A Florida judge was disqualified from a wrongful death tobacco case after comparing the defendant’s former CEO to Nazi war criminal Josef Mengele.
No-brainer decision? I’m not so sure. Here is what happened. During the trial, a hearing was held outside of the presence of the jury on whether a 1971 – remember 1971 – a videotape of Philip Morris’s CEO Joseph Cullman should be admissible at trial. In the video, the CEO says that lower birth weights caused by smoking may be better for women who “might prefer having smaller babies.”
All right, so exactly what is the appropriate response. “Gee, that remark is unfortunate,” probably does not quite cut it. So the judge took it a little further, comparing the remark to Dr. Josef Mengele, who conducted some of the evilest experiments on humans in modern times at Auschwitz.
When you involve the Nazis and Mengele in particular, you up the ante far beyond this CEO’s comment, which is only modestly criminally insane. But do you disqualify a judge for making these remarks about the defendant’s CEO from 41 years ago? I’m not so sure.
Florida’s First District Court of Appeals was sure. Under Florida law, the key question in a motion to disqualify a trial judge is whether the moving party has reason to fear that the judge is not impartial. While acknowledging the judge distanced himself from the comments a little – ‘I’m not saying it’s that serious’ or ‘I’m not saying he is” – the Mengele comparison is a bell you can’t unring. A reasonably prudent person would, the court found, be in fear of judicial bias. “Put simply, no amount of qualifiers negate[s] the fact that the trial judge made the connection between Petitioner’s former CEO and a Nazi war criminal, and remarked that this would be a plausible comparison for the jury to draw.”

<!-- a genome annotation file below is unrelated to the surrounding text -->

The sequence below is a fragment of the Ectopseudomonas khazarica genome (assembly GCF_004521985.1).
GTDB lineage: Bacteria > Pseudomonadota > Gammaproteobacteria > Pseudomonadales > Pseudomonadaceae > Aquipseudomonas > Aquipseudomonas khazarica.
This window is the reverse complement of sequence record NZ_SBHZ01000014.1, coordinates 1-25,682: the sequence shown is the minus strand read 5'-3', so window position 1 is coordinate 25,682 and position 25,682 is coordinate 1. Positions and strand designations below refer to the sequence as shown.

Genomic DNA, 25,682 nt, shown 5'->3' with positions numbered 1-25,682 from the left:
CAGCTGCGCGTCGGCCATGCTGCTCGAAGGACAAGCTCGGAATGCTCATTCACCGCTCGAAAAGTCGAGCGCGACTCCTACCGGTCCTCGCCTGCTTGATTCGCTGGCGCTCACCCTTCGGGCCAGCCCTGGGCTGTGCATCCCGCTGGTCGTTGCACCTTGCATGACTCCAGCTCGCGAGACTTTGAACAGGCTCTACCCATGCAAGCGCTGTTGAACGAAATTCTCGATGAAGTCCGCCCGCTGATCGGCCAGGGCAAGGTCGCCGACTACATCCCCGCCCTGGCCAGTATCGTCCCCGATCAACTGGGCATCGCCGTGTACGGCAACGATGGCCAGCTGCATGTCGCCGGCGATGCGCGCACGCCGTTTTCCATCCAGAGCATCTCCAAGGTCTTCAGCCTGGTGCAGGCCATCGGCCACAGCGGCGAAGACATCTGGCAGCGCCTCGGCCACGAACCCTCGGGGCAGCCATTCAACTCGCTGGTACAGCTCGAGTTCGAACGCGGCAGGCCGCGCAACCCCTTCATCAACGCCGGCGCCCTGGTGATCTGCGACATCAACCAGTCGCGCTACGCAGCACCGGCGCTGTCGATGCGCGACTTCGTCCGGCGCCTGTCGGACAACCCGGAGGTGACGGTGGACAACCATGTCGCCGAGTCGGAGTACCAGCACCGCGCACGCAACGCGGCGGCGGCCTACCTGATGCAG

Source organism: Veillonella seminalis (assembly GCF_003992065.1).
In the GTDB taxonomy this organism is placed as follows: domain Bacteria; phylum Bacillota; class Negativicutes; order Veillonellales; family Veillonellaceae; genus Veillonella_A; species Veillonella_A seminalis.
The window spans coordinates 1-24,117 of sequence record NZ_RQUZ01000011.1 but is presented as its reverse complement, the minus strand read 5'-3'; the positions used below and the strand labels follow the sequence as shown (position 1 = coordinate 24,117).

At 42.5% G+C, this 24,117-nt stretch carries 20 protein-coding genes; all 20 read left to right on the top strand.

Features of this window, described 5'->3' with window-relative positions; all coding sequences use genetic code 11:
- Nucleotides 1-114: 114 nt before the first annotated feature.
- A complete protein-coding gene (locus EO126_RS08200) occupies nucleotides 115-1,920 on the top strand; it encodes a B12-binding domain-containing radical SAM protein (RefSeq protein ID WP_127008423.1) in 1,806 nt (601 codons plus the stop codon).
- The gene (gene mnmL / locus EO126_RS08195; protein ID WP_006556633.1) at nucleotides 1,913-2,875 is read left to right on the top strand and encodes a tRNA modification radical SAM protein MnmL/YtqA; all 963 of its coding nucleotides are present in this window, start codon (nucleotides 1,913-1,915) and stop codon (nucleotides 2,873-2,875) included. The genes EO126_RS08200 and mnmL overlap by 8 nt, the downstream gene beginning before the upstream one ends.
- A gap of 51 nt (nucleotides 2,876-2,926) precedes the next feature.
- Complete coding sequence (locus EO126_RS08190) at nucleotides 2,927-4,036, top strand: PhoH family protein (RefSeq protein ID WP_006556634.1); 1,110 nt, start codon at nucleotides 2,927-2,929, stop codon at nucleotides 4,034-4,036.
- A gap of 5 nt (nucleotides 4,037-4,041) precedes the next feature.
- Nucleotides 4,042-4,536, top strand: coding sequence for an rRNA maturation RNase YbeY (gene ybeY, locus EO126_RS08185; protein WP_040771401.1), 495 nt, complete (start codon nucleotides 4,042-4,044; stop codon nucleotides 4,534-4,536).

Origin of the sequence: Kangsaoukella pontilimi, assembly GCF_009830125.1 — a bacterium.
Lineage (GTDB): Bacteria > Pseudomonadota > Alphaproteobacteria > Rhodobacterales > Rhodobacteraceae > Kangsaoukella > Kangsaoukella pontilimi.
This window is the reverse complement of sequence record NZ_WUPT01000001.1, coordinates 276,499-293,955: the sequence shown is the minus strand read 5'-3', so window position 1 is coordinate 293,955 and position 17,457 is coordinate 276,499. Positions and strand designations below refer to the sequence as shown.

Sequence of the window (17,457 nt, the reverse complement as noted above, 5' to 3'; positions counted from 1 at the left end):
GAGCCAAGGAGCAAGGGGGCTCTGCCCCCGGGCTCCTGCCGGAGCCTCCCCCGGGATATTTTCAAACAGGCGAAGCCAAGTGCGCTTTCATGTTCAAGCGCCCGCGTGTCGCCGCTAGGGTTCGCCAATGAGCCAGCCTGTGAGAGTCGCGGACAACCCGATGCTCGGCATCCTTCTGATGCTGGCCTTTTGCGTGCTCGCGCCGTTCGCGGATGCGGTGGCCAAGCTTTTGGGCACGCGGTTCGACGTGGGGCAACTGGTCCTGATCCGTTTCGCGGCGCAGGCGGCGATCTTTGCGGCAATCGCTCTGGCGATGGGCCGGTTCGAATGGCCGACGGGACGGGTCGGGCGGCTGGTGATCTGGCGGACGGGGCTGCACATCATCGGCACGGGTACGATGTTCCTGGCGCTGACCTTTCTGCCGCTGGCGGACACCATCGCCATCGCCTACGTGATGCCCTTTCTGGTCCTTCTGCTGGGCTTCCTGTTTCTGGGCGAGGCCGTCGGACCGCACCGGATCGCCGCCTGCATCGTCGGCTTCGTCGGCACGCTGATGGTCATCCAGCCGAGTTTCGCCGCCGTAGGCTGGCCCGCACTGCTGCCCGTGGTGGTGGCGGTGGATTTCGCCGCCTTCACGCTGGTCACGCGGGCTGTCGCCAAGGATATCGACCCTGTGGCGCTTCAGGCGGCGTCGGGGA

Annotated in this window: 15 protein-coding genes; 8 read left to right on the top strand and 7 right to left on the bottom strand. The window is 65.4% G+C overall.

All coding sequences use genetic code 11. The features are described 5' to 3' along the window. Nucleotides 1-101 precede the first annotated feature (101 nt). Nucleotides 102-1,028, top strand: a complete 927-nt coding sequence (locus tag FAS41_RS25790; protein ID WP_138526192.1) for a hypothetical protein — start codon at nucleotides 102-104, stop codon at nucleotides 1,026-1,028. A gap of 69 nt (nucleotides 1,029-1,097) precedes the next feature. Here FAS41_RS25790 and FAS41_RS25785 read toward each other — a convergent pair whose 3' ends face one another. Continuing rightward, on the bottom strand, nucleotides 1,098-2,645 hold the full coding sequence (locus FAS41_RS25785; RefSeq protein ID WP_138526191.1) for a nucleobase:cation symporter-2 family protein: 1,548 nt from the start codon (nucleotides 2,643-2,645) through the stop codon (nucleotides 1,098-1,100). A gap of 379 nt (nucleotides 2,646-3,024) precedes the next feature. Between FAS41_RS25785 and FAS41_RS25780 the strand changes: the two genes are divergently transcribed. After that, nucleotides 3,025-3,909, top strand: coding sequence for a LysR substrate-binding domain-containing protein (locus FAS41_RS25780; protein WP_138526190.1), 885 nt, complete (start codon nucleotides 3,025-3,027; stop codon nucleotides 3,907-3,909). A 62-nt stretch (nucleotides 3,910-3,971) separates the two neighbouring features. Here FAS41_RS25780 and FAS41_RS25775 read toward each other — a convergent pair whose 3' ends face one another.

Ah, I want to argue with this, but I think I may have changed my mind in the middle of this post. The tobacco companies are indeed the worst. But it grounds for disqualification sometimes when judges speak the truth.
You can read the full opinion and the text of the judge comments that started the hubbub in Phillip Morris v. Brown here. Interesting to me is that the judge also somehow throws Hall of Fame offensive lineman Tony Boselli into it. That is a hard seque but he pulls it off.
Maryland Law on Disqualifying a Judge
A judge in the State of Maryland “shall disqualify himself or herself in any proceeding in which the judge’s impartiality might reasonably be questioned…” Maryland Rule 16-813, CJCR Rule 2.11 (a) (the “Rules”). Every judge must “avoid conduct that would create in reasonable minds a perception of impropriety.” Maryland Rule 1.2 (b). Judges should also abide by the Code of Civility, Judges Responsibilities promulgated by the Maryland State Bar Association that requires (?) that judges not “use hostile, demeaning or humiliating words in opinions or in written or oral communications with lawyers, parties or witnesses.” (This one gets abused a little sometimes.) If a judge violates these rules, there is a “perception of impropriety” that should cause the judge’s disqualification.